Trump's transgender ban halted by Defense Secretary General Mattis

While officials study the ban's implications, 'current policy with respect to currently serving members will remain in place'

Jeremy B. White
San Francisco
Wednesday 30 August 2017 02:03
Comments
President Donald Trump and Defense Secretary James Mattis at Naval Station Norfolk in Norfolk, Virginia, U.S. July 22, 2017.
President Donald Trump and Defense Secretary James Mattis at Naval Station Norfolk in Norfolk, Virginia, U.S. July 22, 2017.

Transgender Americans will be able to continue serving in the military while the Department of Defense reviews Donald Trump’s order to ban them, Secretary of Defense Jim Mattis said.

In a statement, Mr Mattis said he was convening a panel of experts to examine the implications of prohibiting transgender Americans from serving in the armed forces, seeking to determine “what is best for the military’s combat effectiveness leading to victory on the battlefield”.

“In the interim, current policy with respect to currently serving members will remain in place”, Mr Mattis said.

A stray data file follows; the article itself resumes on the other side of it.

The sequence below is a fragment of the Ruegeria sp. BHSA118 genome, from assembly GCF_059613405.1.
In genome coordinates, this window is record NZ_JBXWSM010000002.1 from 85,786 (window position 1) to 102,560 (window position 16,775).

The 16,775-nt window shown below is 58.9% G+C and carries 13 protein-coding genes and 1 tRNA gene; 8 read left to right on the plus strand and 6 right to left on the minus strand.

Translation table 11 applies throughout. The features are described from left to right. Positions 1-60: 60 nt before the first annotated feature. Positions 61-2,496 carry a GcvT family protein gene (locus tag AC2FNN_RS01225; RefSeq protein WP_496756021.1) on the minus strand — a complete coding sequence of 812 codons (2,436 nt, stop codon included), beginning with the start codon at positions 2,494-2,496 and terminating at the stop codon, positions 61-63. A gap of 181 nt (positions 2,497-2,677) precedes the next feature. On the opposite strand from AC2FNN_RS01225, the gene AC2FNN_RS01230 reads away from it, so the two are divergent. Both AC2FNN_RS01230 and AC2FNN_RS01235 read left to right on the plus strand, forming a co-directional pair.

Current policy allows transgender Americans to serve openly, reflecting a change initiated by former president Barack Obama. After initially catching military officials off guard by announcing on Twitter his plan to overturn Mr Obama’s directive, Mr Trump last week signed an executive order to make it official.

In addition to barring transgender Americans from serving, the order would halt the military from funding gender reassignment surgery.

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While some social conservatives have lauded Mr Trump's move it has come under scrutiny from military officials who argue that transgender troops pose little threat to cohesion or effectiveness. It has generated multiple lawsuits filed on behalf of current or prospective transgender servicemembers.

Democrats in Congress have implored the administration to reconsider. More than 50 Democratic legislators responded to Mr Trump's initial Twitter announcement with a letter to Mr Mattis urging him to “not to comply with any unconstitutional directive which may ultimately be issued”. A letter sent to Mr Trump this week marshaled a greater show of opposition, with 143 House Democrats - a majority of the caucus - calling the plan “ill-advised” and “detrimental to our national security”.

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